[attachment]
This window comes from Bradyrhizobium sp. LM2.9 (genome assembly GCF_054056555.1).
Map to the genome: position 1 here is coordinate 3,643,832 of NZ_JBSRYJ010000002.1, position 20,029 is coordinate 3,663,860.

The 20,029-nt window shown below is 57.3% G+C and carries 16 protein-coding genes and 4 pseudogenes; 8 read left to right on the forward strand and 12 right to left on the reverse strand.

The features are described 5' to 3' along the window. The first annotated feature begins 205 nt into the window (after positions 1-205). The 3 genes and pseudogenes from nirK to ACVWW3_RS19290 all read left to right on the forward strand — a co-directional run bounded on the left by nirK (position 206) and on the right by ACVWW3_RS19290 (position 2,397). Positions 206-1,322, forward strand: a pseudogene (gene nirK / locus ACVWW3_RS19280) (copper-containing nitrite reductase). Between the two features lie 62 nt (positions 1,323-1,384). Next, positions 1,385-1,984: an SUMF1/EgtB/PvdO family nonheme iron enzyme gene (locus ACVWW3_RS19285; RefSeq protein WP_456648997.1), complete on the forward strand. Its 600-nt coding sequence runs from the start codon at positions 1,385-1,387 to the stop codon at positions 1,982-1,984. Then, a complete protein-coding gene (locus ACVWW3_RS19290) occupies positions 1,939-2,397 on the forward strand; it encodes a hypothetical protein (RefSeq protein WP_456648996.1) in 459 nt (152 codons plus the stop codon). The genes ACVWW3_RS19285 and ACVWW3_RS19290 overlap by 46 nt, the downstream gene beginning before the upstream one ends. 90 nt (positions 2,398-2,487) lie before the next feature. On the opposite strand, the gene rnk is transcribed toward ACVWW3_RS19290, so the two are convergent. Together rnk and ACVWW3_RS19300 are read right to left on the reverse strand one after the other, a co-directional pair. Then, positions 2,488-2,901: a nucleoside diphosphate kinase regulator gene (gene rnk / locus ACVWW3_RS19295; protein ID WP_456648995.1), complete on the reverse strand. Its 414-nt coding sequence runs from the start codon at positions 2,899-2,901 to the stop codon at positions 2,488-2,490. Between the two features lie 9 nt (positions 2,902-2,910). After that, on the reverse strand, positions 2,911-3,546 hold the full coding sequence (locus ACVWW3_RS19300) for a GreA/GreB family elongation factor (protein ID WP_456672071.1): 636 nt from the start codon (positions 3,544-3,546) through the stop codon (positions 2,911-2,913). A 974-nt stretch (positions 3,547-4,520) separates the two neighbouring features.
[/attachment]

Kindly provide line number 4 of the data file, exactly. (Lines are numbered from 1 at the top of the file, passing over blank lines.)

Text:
The features are described 5' to 3' along the window. The first annotated feature begins 205 nt into the window (after positions 1-205). The 3 genes and pseudogenes from nirK to ACVWW3_RS19290 all read left to right on the forward strand — a co-directional run bounded on the left by nirK (position 206) and on the right by ACVWW3_RS19290 (position 2,397). Positions 206-1,322, forward strand: a pseudogene (gene nirK / locus ACVWW3_RS19280) (copper-containing nitrite reductase). Between the two features lie 62 nt (positions 1,323-1,384). Next, positions 1,385-1,984: an SUMF1/EgtB/PvdO family nonheme iron enzyme gene (locus ACVWW3_RS19285; RefSeq protein WP_456648997.1), complete on the forward strand. Its 600-nt coding sequence runs from the start codon at positions 1,385-1,387 to the stop codon at positions 1,982-1,984. Then, a complete protein-coding gene (locus ACVWW3_RS19290) occupies positions 1,939-2,397 on the forward strand; it encodes a hypothetical protein (RefSeq protein WP_456648996.1) in 459 nt (152 codons plus the stop codon). The genes ACVWW3_RS19285 and ACVWW3_RS19290 overlap by 46 nt, the downstream gene beginning before the upstream one ends. 90 nt (positions 2,398-2,487) lie before the next feature. On the opposite strand, the gene rnk is transcribed toward ACVWW3_RS19290, so the two are convergent. Together rnk and ACVWW3_RS19300 are read right to left on the reverse strand one after the other, a co-directional pair. Then, positions 2,488-2,901: a nucleoside diphosphate kinase regulator gene (gene rnk / locus ACVWW3_RS19295; protein ID WP_456648995.1), complete on the reverse strand. Its 414-nt coding sequence runs from the start codon at positions 2,899-2,901 to the stop codon at positions 2,488-2,490. Between the two features lie 9 nt (positions 2,902-2,910). After that, on the reverse strand, positions 2,911-3,546 hold the full coding sequence (locus ACVWW3_RS19300) for a GreA/GreB family elongation factor (protein ID WP_456672071.1): 636 nt from the start codon (positions 3,544-3,546) through the stop codon (positions 2,911-2,913). A 974-nt stretch (positions 3,547-4,520) separates the two neighbouring features.